Archive for June, 2009

Chicken arrabiata

We’re trying to use up things in the freezer at the moment and needed some way to use up a lone chicken breast. We reasoned that it would probably stretch furtherst in a pasta dish and decided upon making an arrabiata sauce to go with it.

A quick Google search tells me that our sauce wasn’t entirely authentic, but we just chose to make up a spicy tomato sauce and go with it!

Chicken Arrabiata
Serves 2
Prep time: 10 mins
Cooking time: 20 mins

1 chicken breast
160g pasta (we used conchiglie, but would have used penne if we’d had any!)
1 small onion, diced
1 clove garlic, crushed
1 green chilli, minced (red’ll do too!)
1tbsp tomato purée
1 tin chopped tomatoes
2 tsp dried oregano
olive oil
salt & pepper
Grana Padano/Parmesan, to serve (optional)

1. Put the chicken breast in a pan and cover with boiling water. Bring to a slow boil and poach for 10-15 minutes or until cooked. When cooked, remove it from the pan and leave on a plate to rest.
2. Meanwhile, soften the onion in olive oil for 5 minutes before adding the crushed garlic and minced chilli. Cook for a further minute.
3. Add the herbs and then stir the tomato purée through. Leave it for 30 seconds or so before adding the chopped tomatoes. Season to taste and leave to simmer for 15 minutes.
4. While the sauce is simmering, cook the pasta according to the instructions.
5. When everything is ready, shred the chicken with your hands (or a couple of forks if it’s still too hot!), drain the pasta and then mix everything in together before serving with a sprinkling of Grana Padano/Parmesan.

This was the first time we’d poached chicken and it worked really well, cooking it through whilst keeping it soft and moist. The sauce had a pleasant warmth from the chilli (if you want more of a kick, you’ll want to add more) and was all in all a really nice, quick and easy meal.


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Bubble & squeak with a simple Greek-style salad

Erika and I wanted to watch the tennis last night so didn’t spend too much time either thinking about or making dinner. In the end we ran into the kitchen at the start of the third set and were back not too many minutes later, just as it started to get interesting.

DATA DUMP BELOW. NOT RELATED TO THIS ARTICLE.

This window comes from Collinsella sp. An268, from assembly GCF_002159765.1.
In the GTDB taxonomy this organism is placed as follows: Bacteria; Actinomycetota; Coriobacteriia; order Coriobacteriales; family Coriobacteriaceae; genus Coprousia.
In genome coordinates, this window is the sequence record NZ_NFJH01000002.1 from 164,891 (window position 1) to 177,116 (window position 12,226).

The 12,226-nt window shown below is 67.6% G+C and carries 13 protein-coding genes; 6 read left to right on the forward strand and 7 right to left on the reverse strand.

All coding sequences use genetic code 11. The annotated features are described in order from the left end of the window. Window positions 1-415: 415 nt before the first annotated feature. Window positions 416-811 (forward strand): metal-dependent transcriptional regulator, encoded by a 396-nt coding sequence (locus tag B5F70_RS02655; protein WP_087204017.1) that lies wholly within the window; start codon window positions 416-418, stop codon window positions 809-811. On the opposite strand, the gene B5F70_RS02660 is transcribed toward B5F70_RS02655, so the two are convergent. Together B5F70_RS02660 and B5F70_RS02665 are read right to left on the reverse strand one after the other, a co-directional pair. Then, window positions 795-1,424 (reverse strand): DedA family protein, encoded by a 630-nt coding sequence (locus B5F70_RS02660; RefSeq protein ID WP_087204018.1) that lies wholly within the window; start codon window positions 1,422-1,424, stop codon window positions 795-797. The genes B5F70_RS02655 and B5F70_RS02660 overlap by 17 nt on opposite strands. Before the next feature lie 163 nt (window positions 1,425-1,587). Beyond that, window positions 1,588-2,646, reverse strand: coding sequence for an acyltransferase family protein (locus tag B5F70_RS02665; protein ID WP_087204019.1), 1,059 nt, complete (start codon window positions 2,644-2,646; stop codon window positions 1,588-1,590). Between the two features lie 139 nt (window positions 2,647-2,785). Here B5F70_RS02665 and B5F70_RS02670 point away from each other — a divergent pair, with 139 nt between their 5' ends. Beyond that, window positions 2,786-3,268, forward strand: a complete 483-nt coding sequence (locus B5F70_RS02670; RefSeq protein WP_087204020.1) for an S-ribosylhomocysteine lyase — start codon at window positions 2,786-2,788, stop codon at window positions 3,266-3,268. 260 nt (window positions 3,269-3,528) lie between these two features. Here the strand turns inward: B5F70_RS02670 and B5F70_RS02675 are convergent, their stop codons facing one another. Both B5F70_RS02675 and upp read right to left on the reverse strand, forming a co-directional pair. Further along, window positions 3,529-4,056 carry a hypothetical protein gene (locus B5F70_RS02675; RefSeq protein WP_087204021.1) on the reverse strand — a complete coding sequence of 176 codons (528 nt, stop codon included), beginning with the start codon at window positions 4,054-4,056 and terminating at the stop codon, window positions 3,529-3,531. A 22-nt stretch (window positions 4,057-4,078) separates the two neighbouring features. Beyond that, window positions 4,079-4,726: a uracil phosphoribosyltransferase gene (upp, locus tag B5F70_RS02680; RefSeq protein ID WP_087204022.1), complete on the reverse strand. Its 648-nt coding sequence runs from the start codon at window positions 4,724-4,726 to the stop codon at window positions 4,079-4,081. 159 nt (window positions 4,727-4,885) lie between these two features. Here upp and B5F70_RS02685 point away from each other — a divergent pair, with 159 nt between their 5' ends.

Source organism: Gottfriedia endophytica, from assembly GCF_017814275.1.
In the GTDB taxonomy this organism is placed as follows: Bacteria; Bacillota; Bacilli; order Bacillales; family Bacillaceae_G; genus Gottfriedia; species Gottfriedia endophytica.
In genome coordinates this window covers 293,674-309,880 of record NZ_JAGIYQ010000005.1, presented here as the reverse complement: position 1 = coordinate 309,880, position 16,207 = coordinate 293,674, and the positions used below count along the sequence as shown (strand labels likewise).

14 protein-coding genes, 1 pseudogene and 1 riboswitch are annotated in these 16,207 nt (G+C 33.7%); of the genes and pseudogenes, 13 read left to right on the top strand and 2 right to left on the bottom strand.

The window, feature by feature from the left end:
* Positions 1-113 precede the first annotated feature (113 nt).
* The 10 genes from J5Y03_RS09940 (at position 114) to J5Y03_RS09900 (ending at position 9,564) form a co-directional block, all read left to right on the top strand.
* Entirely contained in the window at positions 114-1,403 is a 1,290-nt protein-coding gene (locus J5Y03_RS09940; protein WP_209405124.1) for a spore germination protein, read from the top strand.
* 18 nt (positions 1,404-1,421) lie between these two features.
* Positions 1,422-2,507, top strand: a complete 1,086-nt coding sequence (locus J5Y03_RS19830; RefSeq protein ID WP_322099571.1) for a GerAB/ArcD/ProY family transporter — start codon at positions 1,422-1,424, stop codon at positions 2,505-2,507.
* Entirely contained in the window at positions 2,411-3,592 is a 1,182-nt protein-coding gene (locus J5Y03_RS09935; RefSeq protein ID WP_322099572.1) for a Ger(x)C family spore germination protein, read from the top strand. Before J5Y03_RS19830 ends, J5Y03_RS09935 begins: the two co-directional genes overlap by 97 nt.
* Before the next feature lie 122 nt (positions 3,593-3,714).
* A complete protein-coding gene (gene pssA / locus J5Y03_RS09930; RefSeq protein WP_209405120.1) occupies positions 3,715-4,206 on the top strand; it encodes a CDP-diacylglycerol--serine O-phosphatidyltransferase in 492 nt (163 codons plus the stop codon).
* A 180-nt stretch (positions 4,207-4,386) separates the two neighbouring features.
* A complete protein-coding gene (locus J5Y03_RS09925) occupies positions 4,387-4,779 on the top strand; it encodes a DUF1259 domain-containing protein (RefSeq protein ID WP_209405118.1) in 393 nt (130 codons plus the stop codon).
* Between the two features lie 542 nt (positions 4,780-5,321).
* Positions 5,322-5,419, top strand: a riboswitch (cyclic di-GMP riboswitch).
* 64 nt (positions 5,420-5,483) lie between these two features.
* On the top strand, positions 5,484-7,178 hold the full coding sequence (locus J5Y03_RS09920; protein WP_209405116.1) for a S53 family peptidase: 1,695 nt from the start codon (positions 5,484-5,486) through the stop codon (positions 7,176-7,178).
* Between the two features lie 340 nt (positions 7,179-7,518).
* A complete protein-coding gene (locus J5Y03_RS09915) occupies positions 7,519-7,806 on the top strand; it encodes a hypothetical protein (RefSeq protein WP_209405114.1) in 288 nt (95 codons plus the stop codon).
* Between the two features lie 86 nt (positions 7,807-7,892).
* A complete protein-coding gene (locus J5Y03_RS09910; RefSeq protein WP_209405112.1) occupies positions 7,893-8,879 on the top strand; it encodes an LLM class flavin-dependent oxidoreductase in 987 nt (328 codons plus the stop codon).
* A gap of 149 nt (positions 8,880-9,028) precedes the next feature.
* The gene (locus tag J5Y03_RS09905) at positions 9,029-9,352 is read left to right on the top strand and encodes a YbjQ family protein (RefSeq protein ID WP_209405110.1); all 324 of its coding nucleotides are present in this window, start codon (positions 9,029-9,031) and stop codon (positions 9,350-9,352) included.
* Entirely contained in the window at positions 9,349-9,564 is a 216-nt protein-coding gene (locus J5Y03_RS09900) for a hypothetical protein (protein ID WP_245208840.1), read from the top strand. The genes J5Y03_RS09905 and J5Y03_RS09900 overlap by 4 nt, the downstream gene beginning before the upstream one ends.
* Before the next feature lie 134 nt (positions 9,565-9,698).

Whilst I made some bubble and squeak with leftover cabbage and mash from Sunday night, Erika prepared a simple salad of lettuce, cherry tomatoes, diced cucumber, feta and croutons which she dressed with olive oil, lemon juice, salt, pepper and oregano. We had the bubble and squeak and salad alongside a hard boiled egg, some sliced mature cheddar and plenty of crackers and rice cakes.

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Melon and pomegranate salad

We had a small melon still in the fridge from our Abel & Cole delivery that, over a week on, was starting to look a little sorry for itself. It stuck in the back of my mind as we were doing our weekly shop this afternoon when I spotted some enormous pomegranates (about the size of small melons themselves) and knew I had to have one – I’d think about what to do with it later.

When I was younger, a friend’s mum would often give us pomegranates to hack at for the best part of an hour or so and making a terrible mess on fingers and clothes – no wonder I’ve always loved them! Thankfully, the grown up me now knows the secret to de-seeding a pomegranate with no mess and no wasted seeds – a simple bowl of water.

How to De-seed a Pomegranate

1. Cut the pomegranate into quarters
2. Pull away the areas of skin and pith that come away easily
3. Transfer the piece of pomegranate to a bowl of water and remove the seeds – it will be surprisingly easy to do so
4. The seeds will sink to the bottom, whilst the pith will float to the top. Scoop the pith out of the water with a sieve and then drain the water – you’ll be left with a glistening pile of beautiful pomegranate seeds.

There was also a lone orange in the fruit bowl and half a lime from Ted’s fajitas last night and so, a light summery dessert was born.

Melon and Pomegranate Salad
Serves 2-3
Prep time: 20 minutes
Cooking time: None

1 large pomegranate (2 standard-sized will do!)
1 small melon (any variety other than watermelon will do)
1 orange
1/2 lime
25ml vodka (optional)

1. De-seed the pomegranate (as described above), cut the melon into slices, remove the skin and cut into chunks. Grate the rind of approximately half of the orange onto a separate dish.